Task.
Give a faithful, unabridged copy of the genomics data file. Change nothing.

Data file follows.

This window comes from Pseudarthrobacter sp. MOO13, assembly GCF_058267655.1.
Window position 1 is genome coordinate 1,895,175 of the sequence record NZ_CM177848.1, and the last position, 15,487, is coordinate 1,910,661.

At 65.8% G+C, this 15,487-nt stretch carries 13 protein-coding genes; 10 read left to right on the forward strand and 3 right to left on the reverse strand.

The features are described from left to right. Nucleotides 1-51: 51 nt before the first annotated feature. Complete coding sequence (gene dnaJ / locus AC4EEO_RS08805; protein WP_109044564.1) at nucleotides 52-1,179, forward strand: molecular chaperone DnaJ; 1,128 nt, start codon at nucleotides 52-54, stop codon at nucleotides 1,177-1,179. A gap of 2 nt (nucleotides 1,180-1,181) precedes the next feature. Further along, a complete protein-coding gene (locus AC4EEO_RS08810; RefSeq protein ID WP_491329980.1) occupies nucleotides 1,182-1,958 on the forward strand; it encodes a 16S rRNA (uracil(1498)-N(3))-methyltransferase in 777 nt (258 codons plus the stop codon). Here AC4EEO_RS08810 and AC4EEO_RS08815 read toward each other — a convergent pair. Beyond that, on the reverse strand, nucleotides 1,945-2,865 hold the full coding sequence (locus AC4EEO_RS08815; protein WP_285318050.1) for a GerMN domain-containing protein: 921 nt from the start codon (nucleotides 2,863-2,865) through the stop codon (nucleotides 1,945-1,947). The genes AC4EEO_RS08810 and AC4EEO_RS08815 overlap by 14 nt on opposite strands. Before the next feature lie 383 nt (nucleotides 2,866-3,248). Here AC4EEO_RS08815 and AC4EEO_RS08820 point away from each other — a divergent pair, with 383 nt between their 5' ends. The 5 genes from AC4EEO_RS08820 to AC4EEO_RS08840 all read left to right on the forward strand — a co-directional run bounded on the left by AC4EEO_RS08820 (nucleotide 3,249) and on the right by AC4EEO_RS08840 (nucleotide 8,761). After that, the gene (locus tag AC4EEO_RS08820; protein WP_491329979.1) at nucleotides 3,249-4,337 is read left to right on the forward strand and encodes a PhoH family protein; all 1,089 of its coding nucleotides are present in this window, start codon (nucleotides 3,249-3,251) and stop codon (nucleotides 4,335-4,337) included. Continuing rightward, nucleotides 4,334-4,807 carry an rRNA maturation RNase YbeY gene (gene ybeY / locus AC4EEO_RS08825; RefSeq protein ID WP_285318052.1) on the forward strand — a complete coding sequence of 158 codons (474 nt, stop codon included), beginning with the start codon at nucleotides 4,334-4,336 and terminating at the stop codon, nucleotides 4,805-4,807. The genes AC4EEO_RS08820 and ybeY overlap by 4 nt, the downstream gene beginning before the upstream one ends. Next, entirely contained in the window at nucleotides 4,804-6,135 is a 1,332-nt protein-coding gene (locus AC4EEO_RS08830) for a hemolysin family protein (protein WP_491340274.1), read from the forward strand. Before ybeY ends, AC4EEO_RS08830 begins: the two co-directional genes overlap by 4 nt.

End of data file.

This window comes from Pseudarthrobacter sp. MOO13, assembly GCF_058267655.1.
Window position 1 is genome coordinate 1,895,175 of the sequence record NZ_CM177848.1, and the last position, 15,487, is coordinate 1,910,661.

At 65.8% G+C, this 15,487-nt stretch carries 13 protein-coding genes; 10 read left to right on the forward strand and 3 right to left on the reverse strand.

The features are described from left to right. Nucleotides 1-51: 51 nt before the first annotated feature. Complete coding sequence (gene dnaJ / locus AC4EEO_RS08805; protein WP_109044564.1) at nucleotides 52-1,179, forward strand: molecular chaperone DnaJ; 1,128 nt, start codon at nucleotides 52-54, stop codon at nucleotides 1,177-1,179. A gap of 2 nt (nucleotides 1,180-1,181) precedes the next feature. Further along, a complete protein-coding gene (locus AC4EEO_RS08810; RefSeq protein ID WP_491329980.1) occupies nucleotides 1,182-1,958 on the forward strand; it encodes a 16S rRNA (uracil(1498)-N(3))-methyltransferase in 777 nt (258 codons plus the stop codon). Here AC4EEO_RS08810 and AC4EEO_RS08815 read toward each other — a convergent pair. Beyond that, on the reverse strand, nucleotides 1,945-2,865 hold the full coding sequence (locus AC4EEO_RS08815; protein WP_285318050.1) for a GerMN domain-containing protein: 921 nt from the start codon (nucleotides 2,863-2,865) through the stop codon (nucleotides 1,945-1,947). The genes AC4EEO_RS08810 and AC4EEO_RS08815 overlap by 14 nt on opposite strands. Before the next feature lie 383 nt (nucleotides 2,866-3,248). Here AC4EEO_RS08815 and AC4EEO_RS08820 point away from each other — a divergent pair, with 383 nt between their 5' ends. The 5 genes from AC4EEO_RS08820 to AC4EEO_RS08840 all read left to right on the forward strand — a co-directional run bounded on the left by AC4EEO_RS08820 (nucleotide 3,249) and on the right by AC4EEO_RS08840 (nucleotide 8,761). After that, the gene (locus tag AC4EEO_RS08820; protein WP_491329979.1) at nucleotides 3,249-4,337 is read left to right on the forward strand and encodes a PhoH family protein; all 1,089 of its coding nucleotides are present in this window, start codon (nucleotides 3,249-3,251) and stop codon (nucleotides 4,335-4,337) included. Continuing rightward, nucleotides 4,334-4,807 carry an rRNA maturation RNase YbeY gene (gene ybeY / locus AC4EEO_RS08825; RefSeq protein ID WP_285318052.1) on the forward strand — a complete coding sequence of 158 codons (474 nt, stop codon included), beginning with the start codon at nucleotides 4,334-4,336 and terminating at the stop codon, nucleotides 4,805-4,807. The genes AC4EEO_RS08820 and ybeY overlap by 4 nt, the downstream gene beginning before the upstream one ends. Next, entirely contained in the window at nucleotides 4,804-6,135 is a 1,332-nt protein-coding gene (locus AC4EEO_RS08830) for a hemolysin family protein (protein WP_491340274.1), read from the forward strand. Before ybeY ends, AC4EEO_RS08830 begins: the two co-directional genes overlap by 4 nt.